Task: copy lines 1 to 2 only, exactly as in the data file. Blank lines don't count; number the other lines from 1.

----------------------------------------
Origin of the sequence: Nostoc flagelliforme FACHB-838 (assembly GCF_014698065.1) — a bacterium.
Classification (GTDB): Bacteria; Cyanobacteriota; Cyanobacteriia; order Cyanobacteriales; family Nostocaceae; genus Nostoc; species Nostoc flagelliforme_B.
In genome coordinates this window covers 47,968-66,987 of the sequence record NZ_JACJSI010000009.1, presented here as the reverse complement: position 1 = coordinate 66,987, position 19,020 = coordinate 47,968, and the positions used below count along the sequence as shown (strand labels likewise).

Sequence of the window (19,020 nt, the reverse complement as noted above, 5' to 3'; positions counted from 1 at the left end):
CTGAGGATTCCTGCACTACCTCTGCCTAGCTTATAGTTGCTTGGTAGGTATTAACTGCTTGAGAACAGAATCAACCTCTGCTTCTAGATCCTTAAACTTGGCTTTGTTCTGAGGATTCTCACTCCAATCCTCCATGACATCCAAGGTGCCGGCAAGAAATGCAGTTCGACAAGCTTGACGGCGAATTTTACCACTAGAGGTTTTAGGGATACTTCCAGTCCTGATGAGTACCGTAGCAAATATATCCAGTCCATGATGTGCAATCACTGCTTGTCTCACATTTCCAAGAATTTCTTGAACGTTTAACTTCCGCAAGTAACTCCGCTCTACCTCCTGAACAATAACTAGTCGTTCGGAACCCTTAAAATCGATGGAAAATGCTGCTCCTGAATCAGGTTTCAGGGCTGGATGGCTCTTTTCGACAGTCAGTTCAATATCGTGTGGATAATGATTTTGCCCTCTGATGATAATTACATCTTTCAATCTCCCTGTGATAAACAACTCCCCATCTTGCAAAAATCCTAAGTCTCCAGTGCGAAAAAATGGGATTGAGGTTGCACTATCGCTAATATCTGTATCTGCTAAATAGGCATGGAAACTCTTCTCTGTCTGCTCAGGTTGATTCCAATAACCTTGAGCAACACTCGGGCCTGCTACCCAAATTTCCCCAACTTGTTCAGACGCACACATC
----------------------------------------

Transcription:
Origin of the sequence: Nostoc flagelliforme FACHB-838 (assembly GCF_014698065.1) — a bacterium.
Classification (GTDB): Bacteria; Cyanobacteriota; Cyanobacteriia; order Cyanobacteriales; family Nostocaceae; genus Nostoc; species Nostoc flagelliforme_B.